As for storing water overhead, your tank height might have to be 6 - 8 meters (18 - 25 feet) high (higher then the highest tap).
    Water pressure can be measured in three common units, bar, psi and Head (m). 1 bar = 10 metres Head = 14.5 psi.
    The water pressure available in a gravity-tank fed system is directly related to the height of the water storage tank.

    To calculate the available pressure simply measure the distance, in metres, from the bottom of the water tank to the outlet of the tap or shower and multiply by 0.1.
    This will calculate the pressure in bar…

    For example : 0.1 Bar (1.45 psi) is equal to approx one metre of height between the bottom of the water tank and the outlet of the tap or shower.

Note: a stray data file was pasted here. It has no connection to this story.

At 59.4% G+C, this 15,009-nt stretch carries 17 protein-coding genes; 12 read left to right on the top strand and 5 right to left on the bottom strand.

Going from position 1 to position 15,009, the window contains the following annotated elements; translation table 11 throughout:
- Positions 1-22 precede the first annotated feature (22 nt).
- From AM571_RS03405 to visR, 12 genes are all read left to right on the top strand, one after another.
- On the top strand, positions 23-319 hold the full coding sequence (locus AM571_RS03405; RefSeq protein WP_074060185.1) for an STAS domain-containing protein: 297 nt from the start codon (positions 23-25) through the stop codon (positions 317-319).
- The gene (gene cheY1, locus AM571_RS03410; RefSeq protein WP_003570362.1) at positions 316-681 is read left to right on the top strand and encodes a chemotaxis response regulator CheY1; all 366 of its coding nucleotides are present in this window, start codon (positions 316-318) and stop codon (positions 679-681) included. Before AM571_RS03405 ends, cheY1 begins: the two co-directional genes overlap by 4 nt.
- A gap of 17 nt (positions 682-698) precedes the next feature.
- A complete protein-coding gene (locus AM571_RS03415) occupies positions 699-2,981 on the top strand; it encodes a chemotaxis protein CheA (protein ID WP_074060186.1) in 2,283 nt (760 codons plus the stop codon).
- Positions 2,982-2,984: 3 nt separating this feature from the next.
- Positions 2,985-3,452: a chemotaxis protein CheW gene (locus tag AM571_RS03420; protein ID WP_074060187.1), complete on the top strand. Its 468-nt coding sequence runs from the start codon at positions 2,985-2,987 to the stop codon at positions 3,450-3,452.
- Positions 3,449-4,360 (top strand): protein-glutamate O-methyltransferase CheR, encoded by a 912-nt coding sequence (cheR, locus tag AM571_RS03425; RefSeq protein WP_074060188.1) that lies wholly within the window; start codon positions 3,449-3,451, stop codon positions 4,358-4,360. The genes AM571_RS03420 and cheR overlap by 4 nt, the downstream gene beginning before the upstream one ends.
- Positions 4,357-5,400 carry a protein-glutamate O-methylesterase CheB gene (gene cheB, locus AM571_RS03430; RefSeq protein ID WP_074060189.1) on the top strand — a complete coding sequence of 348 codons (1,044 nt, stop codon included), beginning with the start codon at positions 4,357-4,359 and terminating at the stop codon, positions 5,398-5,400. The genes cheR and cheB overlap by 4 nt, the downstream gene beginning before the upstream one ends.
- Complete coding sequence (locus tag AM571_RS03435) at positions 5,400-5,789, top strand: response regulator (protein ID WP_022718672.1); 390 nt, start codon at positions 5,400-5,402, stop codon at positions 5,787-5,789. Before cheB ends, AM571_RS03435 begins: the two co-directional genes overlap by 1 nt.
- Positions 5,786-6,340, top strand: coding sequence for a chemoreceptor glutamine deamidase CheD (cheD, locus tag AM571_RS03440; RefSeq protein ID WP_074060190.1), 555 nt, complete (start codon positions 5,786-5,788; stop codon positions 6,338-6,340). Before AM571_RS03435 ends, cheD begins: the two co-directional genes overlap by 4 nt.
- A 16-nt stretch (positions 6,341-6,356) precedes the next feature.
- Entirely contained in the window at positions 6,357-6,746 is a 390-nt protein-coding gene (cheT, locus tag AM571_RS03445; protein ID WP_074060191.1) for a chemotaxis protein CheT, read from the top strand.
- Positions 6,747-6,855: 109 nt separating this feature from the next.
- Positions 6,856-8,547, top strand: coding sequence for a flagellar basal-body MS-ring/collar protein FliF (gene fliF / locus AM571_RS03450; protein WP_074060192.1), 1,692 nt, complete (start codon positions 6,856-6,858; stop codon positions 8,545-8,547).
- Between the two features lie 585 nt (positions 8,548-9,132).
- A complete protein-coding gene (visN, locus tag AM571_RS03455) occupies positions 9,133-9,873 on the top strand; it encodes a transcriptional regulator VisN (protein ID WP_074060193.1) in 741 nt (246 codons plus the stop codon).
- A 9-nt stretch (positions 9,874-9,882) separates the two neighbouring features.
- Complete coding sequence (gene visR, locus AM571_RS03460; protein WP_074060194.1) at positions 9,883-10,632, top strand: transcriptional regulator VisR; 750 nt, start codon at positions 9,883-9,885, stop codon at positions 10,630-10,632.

1 metre height of water = 0.1 bar
    2 metre height of water = 0.2 bar
    3 metre height of water = 0.3 bar
    4 metre height of water = 0.4 bar
    etc
    Read more here.

    .
    Often Thai water pressure isn't enough to scale a 2 foot head, let alone a 20 foot head.

    Where we live in Thailand, often we don't get water for hours on end ... sometimes days, but usually just hours.
    I know I'm coming across as a negative prick ... but I'm not, just lived with Thais, in Thailand for a long time ...

    Our fingerprints never fade from the lives we touch

  5. #55
    Mex
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    David..I am no expert at plumbing but I have a hot water cylinder which is about 2 metres above the shower outlet and the water pressure is adequate. The cylinder gets fed by pump.